One outcome of our little road trips is an impromptu market survey of a lesser known segment of the wireless Internet market: Wi-Fi in campgrounds. When we last took a lengthy trip late last fall, only one of eight campgrounds - and that a high-end 'resort' type place - knew what WiFi was, and had it running. While I swore off blogging and news sites for this trip, we did try to keep our net connectivity for personal e-mail and a couple of hobby sites.
On the trip just completed - eight months after our last - seven of nine commercial campgrounds both knew what wireless Internet was, and had some story. Of those, four offered a free service of some sort, though one was down at the time of our visit - substituted with a free public terminal. The rates on the three pay sites ranged from a reasonable $2 per night and $15 per week, to a rapacious $5 for 4 hours. RF signal quality was actually quite good from all we tried, though the IP service delivery was highly variable, as measured in terms of latency, DNS drops, and burstiness of throughput. Service quality had no apparent correlation to the business model - free or pay - based on this small sample.
Obviously this inherently mobile sector of the market has been adopting WiFi at a great pace in the last year, though not in any systematic fashion. This is another piece of validation - if one were needed - that mobile connectivity is reaching a wider and wider slice of the consumer market.
Before I get a spate of RV WiFi carrier plans, though, let me say that I see the consolidating forces on this market segment as very limited. Off the shelf turnkeys for campgrounds are easy to obtain - just google ' RV WiFi'. Obviously, many campground owners are coping with the operational issues more or less successfully. Also, what would seem to an outsider to be a driver of consolidation into networks - the movement of touring RVers from place to place - is less than one might think. A large and more stable portion of campground owner's income is often from fulltimers, seasonals and snow birds, who have much longer periods of residence at a particular site. Keeping the loyalty of these customers with a free WiFi amenity may be a good deal more important than offering a paid, portable network subscription to the touring audience. (For anyone curious about this market, there an ethnography on RVers, believe it or not.)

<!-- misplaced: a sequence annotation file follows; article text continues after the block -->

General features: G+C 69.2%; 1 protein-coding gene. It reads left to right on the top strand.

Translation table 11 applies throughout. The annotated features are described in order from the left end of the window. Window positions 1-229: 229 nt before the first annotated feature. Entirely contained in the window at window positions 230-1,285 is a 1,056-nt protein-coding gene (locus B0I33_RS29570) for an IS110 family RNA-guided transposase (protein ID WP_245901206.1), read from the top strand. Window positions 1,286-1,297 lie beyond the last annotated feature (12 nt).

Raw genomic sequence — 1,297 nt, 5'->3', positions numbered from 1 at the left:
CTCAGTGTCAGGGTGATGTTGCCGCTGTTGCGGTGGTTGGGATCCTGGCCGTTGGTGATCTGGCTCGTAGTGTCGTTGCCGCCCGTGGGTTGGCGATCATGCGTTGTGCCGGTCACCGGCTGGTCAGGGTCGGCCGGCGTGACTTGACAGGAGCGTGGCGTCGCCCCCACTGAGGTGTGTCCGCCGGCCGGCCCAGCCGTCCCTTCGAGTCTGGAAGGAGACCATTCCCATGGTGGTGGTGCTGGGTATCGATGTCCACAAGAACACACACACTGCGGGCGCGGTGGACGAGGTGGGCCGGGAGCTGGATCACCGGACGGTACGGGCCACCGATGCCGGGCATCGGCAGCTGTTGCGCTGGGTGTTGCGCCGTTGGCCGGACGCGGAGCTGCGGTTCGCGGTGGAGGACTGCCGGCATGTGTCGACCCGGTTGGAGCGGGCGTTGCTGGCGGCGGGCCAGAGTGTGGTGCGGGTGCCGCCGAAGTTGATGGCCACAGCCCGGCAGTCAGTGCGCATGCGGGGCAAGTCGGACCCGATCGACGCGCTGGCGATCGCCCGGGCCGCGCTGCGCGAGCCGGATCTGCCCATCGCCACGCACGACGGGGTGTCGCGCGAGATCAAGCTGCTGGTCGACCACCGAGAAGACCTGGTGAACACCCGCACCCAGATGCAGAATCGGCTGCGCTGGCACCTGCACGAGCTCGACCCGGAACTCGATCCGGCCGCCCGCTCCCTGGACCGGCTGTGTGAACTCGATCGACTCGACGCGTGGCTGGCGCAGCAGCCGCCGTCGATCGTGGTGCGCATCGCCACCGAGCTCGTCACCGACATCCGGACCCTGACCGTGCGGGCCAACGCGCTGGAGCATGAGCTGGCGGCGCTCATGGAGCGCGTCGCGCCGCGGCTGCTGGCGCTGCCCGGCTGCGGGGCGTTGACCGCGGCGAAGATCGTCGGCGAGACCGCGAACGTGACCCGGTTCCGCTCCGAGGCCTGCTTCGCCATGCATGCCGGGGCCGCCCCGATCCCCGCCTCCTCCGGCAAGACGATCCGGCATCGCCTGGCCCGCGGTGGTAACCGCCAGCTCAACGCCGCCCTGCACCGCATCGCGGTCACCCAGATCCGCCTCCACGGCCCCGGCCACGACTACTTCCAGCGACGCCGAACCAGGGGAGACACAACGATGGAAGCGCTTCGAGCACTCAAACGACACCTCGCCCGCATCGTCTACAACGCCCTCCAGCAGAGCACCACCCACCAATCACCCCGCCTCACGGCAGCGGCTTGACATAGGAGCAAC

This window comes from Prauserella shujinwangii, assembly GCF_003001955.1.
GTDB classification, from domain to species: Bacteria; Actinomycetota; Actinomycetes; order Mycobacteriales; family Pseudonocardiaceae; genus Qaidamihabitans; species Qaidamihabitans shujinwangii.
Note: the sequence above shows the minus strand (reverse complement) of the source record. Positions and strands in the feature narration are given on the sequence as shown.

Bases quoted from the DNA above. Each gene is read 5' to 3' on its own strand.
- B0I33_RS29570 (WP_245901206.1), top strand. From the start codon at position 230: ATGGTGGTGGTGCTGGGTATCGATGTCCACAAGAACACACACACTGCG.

Details, for RVers who wander in via search:
Sierra Trails RV Park, Mojave, CA, free service, good quality
J&H RV Park, Flagstaff, AZ, paid service via network, $15/wk, good quality
USA RV Park, Gallup, NM, free service, good quality
Dolores River RV Park, Dolores, CO, no clue - "try over in Durango"
Goulding's Monument Valley RV Park, Monument Valley, UT, free but down, one free terminal
Kaibab Camper Village, Jacob Lake, AZ, no clue - one phone line for entire campground
Ruby's Inn RV Park & Campground, Byrce Canyon, UT, free in lobby of adjoining Lodge, good quality
KOA of Ely, Ely, NV, $2/night, erratic quality
Silver City RV Resort, Minden, NV, $5/4 hr ripoff, quality untested